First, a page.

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A univocalic is a type of lipogrammatic constrained writing that uses only a single vowel, "A", "E", "I", "O", or "U", and no others.


  • One of the best-known univocalic poems was written by C.C. Bombaugh in 1890 using "O". Bombaugh's work is still in print. An example couplet:
No cool monsoons blow soft on Oxford dons,
Orthodox, jog-trot, book-worm Solomons
  • The Austrian poet Ernst Jandl composed his univocalic poem "Ottos Mops" (Otto's Pug) from German words with only the vowel "O".
  • A contemporary example of English-language univocalic poems is Canadian poet Christian Bök's text Eunoia, published by Coach House Press in 2001. Each chapter is restricted to a single vowel, missing four of the five vowels. For example the fourth chapter contains only "O". A typical sentence from this chapter is "Profs from Oxford show frosh who do post-docs how to gloss works of Wordsworth.".[1]
  • An example of a univocalic novella is Georges Perec's Les Revenentes (sic), in which the vowel "E" is used exclusively.
  • Höpöhöpö Böks by Icelandic poet Eiríkur Örn Norðdahl is a univocal lipogram using only the vowel Ö. It is composed as a tribute to Christian Bök's Eunoia.[2]
  • Eszperente is a univocalic form of Hungarian in which no vowels can be used other than "E". This task is eased somewhat as "E" is a common vowel in Hungarian. In fact the letter e can denote two similar but distinct vowels. There are poems and even some books written in Eszperente, mostly for children.[citation needed]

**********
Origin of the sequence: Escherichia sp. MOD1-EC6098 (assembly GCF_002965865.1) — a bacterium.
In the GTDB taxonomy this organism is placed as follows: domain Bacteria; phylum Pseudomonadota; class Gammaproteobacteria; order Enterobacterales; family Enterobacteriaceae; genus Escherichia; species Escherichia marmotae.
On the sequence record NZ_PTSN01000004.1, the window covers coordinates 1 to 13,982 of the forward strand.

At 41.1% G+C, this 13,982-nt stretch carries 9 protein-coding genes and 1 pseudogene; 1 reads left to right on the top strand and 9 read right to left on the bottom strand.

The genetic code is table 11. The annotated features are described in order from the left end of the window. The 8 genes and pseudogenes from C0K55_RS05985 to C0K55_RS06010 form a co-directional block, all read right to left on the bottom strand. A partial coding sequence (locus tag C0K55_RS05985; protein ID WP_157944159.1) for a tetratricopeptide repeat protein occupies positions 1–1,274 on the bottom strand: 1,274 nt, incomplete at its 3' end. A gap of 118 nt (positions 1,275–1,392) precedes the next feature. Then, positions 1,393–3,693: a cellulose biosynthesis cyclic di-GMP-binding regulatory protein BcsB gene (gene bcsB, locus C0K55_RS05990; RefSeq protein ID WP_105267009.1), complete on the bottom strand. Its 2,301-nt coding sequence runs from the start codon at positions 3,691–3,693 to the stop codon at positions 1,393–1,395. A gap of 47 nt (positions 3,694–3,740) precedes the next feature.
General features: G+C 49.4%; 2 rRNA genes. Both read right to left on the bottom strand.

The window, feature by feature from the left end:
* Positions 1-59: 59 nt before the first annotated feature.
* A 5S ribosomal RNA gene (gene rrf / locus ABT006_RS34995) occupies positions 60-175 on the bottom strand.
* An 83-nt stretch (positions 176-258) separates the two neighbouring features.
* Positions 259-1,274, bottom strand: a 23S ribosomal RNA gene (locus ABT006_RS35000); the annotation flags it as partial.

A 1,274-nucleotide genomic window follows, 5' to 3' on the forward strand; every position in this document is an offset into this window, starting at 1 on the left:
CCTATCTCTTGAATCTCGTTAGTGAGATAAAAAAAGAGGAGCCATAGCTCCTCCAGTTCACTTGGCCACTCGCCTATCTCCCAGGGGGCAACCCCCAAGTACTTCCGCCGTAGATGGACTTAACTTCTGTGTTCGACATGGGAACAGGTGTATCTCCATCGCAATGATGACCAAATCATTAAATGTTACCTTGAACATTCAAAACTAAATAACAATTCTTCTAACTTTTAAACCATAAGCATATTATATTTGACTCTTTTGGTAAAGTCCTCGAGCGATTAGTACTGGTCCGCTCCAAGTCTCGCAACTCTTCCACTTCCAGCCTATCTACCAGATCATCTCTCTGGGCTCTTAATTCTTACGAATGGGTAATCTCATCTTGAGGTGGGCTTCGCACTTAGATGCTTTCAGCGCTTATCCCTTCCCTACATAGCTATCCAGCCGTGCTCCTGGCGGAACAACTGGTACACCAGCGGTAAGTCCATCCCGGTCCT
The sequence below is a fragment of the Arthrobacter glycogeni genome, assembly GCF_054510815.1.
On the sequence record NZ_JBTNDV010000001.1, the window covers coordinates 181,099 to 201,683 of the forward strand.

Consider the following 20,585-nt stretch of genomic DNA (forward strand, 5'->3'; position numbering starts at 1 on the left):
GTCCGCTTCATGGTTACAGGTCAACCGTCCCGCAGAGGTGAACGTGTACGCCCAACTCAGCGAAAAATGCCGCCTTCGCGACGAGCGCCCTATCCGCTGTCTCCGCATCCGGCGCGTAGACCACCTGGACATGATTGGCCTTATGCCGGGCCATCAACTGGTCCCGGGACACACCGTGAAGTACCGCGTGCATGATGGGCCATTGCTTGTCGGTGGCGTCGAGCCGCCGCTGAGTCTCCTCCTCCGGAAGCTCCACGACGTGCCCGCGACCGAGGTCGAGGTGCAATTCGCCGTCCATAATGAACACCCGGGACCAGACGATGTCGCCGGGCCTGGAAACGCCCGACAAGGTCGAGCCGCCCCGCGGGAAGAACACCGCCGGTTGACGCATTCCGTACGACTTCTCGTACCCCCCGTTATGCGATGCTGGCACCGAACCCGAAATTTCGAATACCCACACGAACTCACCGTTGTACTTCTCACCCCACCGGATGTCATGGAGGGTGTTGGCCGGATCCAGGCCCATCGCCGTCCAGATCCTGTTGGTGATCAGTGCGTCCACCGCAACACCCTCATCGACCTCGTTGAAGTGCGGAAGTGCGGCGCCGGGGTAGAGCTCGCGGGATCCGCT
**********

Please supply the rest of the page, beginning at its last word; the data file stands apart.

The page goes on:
• Argentinean folk singer Leon Gieco released a novelty song in 1997 called "Ojo con los Orozco" ("Be Aware of the Orozco Brothers"); only the vowel O is featured in the song's lyrics; no other vowels are used.[3] Its describes the personalities and proclivities of eight fictional corrupt politicians, all brothers within the same family. The rap song is in Spanish, with a heavy dose of Lunfardo, some English words, and a few pop culture references (among others, Don Johnson, Bon Scott, Woll Smoth, John Lennon and Yoko Ono are mentioned). The song's video makes heavy use of surrealistic images.


  1. ^ McArthur, Tom (1992). The Oxford Companion to the English Language, p.612. Oxford University Press. ISBN 0-19-214183-X
  2. ^ Eiríkur Örn Norðdahl, Höpöhöpö Böks (retrieved on 2015/1/13)
  3. ^ Gieco's lyrics for the song are quoted in http://www.rock.com.ar/letras/2/2563.shtml